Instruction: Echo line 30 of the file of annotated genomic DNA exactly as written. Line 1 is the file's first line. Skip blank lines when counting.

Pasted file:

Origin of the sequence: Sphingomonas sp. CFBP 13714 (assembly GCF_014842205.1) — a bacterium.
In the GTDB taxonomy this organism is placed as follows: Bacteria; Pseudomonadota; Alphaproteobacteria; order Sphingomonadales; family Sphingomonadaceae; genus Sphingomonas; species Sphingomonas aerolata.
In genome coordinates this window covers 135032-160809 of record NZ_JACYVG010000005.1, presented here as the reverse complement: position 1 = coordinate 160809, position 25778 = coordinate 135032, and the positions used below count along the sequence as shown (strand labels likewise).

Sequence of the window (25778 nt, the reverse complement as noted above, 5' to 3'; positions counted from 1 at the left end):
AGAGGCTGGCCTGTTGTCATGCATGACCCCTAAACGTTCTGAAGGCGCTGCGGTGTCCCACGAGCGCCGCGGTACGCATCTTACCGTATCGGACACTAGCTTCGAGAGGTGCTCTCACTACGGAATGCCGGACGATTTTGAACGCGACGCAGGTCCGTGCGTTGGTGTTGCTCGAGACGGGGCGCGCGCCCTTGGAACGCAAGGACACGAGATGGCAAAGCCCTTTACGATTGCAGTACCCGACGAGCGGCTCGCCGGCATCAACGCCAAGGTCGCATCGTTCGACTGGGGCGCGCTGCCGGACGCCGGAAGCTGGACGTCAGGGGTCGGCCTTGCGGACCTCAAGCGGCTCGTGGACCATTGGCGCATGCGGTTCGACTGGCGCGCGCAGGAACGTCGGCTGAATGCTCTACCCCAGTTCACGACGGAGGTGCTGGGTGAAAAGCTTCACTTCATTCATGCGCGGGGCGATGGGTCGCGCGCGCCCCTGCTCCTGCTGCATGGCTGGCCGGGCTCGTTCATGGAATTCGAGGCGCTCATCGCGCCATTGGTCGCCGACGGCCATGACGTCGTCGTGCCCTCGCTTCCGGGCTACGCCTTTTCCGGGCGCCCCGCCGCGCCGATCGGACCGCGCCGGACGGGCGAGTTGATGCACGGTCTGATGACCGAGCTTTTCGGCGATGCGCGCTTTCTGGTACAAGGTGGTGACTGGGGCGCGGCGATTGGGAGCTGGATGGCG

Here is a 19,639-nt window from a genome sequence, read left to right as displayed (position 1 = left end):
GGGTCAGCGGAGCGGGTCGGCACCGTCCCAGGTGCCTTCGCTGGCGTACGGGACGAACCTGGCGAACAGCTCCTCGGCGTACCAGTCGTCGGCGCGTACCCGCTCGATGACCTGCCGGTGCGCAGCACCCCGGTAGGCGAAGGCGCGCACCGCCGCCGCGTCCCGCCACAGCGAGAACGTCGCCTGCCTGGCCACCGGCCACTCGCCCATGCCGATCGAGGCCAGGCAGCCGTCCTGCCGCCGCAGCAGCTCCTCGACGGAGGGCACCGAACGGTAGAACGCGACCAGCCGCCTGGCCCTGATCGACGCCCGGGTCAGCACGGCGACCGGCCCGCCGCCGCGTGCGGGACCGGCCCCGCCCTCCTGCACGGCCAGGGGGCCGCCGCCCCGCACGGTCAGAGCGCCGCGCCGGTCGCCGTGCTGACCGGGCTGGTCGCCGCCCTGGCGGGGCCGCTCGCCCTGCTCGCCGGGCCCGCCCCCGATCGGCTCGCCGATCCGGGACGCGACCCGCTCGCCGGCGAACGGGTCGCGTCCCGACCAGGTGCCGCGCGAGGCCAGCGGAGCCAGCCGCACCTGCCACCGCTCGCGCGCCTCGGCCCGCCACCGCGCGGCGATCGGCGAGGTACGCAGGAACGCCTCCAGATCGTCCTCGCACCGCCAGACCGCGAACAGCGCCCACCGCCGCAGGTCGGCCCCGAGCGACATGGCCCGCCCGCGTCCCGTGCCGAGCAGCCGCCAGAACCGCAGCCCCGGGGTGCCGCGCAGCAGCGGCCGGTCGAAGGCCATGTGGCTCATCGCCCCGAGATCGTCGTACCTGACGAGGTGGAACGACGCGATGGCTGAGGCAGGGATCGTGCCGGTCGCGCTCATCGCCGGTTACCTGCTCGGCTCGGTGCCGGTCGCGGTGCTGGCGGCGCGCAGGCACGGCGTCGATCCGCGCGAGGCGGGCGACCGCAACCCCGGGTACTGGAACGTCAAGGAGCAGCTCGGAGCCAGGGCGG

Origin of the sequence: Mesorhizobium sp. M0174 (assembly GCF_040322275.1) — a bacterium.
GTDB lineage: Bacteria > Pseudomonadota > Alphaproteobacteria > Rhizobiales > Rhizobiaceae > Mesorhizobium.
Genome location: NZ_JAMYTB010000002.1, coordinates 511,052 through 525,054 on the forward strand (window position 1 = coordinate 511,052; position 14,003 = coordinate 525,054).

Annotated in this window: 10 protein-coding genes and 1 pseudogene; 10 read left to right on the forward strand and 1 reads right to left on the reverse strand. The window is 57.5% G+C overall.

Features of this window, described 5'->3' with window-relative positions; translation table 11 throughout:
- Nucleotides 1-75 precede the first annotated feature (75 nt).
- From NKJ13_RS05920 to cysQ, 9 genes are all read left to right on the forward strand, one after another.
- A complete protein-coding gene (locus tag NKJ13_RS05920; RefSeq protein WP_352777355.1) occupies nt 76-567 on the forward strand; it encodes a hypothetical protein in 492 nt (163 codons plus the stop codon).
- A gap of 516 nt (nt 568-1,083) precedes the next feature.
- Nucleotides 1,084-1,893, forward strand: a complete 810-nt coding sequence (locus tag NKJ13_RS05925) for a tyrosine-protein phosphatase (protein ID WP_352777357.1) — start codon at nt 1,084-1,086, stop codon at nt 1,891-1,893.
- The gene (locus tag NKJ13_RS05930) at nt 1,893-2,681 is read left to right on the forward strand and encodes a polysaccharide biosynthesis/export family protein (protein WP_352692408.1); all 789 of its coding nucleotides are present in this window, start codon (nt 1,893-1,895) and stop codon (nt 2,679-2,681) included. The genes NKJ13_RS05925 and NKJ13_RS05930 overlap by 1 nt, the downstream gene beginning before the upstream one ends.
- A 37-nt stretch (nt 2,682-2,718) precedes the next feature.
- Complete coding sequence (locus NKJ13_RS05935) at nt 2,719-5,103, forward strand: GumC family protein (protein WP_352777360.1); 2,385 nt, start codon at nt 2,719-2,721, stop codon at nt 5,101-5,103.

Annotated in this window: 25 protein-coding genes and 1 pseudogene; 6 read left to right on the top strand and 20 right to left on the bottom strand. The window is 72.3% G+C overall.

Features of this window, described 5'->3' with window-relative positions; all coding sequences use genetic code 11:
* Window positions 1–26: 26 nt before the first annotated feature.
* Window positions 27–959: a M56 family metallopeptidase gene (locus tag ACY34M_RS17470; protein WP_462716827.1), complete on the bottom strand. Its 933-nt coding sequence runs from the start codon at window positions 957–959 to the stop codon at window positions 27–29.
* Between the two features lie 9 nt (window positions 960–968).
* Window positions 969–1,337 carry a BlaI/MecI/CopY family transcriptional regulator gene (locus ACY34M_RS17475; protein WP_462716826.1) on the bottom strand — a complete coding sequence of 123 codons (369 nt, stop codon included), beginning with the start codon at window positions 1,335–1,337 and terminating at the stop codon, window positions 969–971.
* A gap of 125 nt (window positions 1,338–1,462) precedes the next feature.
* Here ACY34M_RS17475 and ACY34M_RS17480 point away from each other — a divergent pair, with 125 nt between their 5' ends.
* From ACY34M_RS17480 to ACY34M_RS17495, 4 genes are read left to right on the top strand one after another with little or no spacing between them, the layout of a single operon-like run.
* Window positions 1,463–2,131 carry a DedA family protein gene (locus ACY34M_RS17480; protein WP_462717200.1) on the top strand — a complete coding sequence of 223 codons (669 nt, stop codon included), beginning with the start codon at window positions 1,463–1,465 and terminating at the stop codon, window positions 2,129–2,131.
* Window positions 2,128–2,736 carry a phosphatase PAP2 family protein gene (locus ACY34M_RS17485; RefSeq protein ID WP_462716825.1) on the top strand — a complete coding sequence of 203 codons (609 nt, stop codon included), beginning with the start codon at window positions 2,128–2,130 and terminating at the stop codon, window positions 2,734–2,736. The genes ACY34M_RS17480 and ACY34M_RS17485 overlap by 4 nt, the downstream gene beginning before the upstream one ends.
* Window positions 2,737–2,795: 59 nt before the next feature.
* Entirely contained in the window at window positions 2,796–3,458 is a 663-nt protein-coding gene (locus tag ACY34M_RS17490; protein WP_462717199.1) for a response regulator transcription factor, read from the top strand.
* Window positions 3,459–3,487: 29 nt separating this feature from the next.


* Window positions 1,463–2,131 carry a DedA family protein gene (locus ACY34M_RS17480; protein WP_462717200.1) on the top strand — a complete coding sequence of 223 codons (669 nt, stop codon included), beginning with the start codon at window positions 1,463–1,465 and terminating at the stop codon, window positions 2,129–2,131.